Conservation Reserve Enhancement Program

Hawaii CREP Image 1Hawaiʻi CREP is now available for enrollment on Kauaʻi, Oʻahu, Molokaʻi, Lanaʻi, Maui, and Hawaiʻi Island! 

The Conservation Reserve Enhancement Program (CREP) is a federal-state natural resources conservation program that addresses state and nationally significant agricultural related environmental concerns. Through CREP, program participants receive financial incentives from U.S. Department of Agriculture (USDA) and the State to voluntarily enroll in the Conservation Reserve Enhancement Program in contracts of 15 years. Participants are asked to convert degraded lands to native trees, shrubs, and grasses. The USDA Farm Service Agency (FSA) administers CREP for USDA.

The Hawaiʻi CREP is a partnership between USDA and the State of Hawaiʻi that was created to address Hawaiʻi specific environmental concerns like water quality and quantity, invasives species, and loss of native habitat for rare species. The program seeks to enroll 15,000 acres of eligible land in 15 year agreements within the following counties: Hawaiʻi, Maui, Kauaʻi, and City and County of Honolulu.

The project will restore riparian forest buffers, wetland buffers, and other reforestation sites by planting native vegetation and controlling invasive species. The primary goals of the project are to enhance wildlife habitat and control invasive species, as well as improve water quality and quantity, increase groundwater recharge, improve near shore coral reef health and diversity by filtering agricultural runoff and increasing water condensation in the uplands.

Benefits:

Hawaiʻi CREP will provide for restoration of previously forested, degraded agricultural land. The project will improve wildlife habitat through the creation of riparian forest buffers corridors and expansion of critical habitat for the many threatened, endangered, and rare species of Hawaiʻi. This project will improve water quality and quantity by reducing soil runoff, increasing potential ground absorption, and reducing stream sedimentation and nutrient loading to near-shore environments. In addition, Hawaiʻi CREP seeks to enhance coral reef habitat and increase diversity of associated aquatic species by decreasing the amount of run-off from the upland terrestrial environment.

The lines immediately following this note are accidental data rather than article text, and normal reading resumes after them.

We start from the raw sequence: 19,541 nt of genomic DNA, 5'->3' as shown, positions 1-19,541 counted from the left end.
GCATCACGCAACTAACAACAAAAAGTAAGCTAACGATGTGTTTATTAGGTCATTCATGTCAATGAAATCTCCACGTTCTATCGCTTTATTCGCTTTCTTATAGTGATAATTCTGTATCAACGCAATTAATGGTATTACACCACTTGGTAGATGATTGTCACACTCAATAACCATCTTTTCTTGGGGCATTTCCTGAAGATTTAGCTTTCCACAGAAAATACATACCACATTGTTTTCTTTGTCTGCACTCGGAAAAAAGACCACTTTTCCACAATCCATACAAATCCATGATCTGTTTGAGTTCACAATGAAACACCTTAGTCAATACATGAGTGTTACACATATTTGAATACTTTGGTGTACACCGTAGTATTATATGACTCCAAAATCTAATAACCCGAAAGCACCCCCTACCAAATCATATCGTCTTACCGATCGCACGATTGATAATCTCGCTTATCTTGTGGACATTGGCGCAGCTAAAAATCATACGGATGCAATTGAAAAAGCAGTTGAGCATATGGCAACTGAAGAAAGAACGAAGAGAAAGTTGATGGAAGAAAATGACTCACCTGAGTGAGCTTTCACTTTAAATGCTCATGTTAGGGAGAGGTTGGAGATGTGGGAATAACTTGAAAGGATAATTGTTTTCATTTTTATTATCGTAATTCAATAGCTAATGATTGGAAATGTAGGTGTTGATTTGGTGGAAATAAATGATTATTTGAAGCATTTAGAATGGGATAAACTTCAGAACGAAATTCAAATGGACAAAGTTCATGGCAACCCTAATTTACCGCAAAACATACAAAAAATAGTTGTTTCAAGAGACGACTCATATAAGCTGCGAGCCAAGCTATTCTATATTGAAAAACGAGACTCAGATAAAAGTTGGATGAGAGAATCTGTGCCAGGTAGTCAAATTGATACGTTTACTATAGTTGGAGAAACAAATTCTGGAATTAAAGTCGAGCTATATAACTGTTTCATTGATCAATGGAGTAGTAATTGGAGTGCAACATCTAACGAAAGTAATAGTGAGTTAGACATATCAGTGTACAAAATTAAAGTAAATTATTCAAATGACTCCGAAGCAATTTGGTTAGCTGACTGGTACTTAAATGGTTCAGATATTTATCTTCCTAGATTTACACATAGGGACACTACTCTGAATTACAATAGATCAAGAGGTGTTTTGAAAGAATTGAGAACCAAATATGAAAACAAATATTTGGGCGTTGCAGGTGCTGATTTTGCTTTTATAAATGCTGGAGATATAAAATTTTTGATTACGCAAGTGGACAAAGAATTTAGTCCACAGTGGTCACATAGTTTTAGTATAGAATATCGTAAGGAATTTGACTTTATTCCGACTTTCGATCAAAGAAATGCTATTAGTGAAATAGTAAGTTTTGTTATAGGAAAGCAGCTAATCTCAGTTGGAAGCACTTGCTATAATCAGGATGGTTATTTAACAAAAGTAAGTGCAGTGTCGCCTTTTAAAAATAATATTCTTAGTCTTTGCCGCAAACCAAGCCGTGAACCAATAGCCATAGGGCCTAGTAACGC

Goals of Hawaiʻi CREP:

  • Reduce sediment and nutrient runoff from current levels.CREP image_mini
  • Increase coral reef cover and substantially increase coral diversity on coral reefs throughout the State.
  • Improve wildlife and plant habitat of at least 10 threatened or endangered species through restoration of native forest ecosystems and riparian buffers.
  • Reforestation of native vegetation in riparian buffer zones as well as rare and declining native habitats.
  • Increase groundwater recharge through the planting of trees in upland pastures.
  • Reduction in and control of invasive species in watersheds within the CREP target areas.

Eligibility:

CREP Bird image_miniLandowners or lessees with land that is physically and legally capable of being agricultural productive are eligible for the program. Other requirements may also apply. Interested producers should contact their local FSA service center for specific information regarding their eligibility. For those parties interested in the program but potentially limited by an Adjusted Gross Income (AGI) limitation proposed under the 2008 Farm Bill, more information on AGI waiver requests and considerations can be found here.

Sign-up: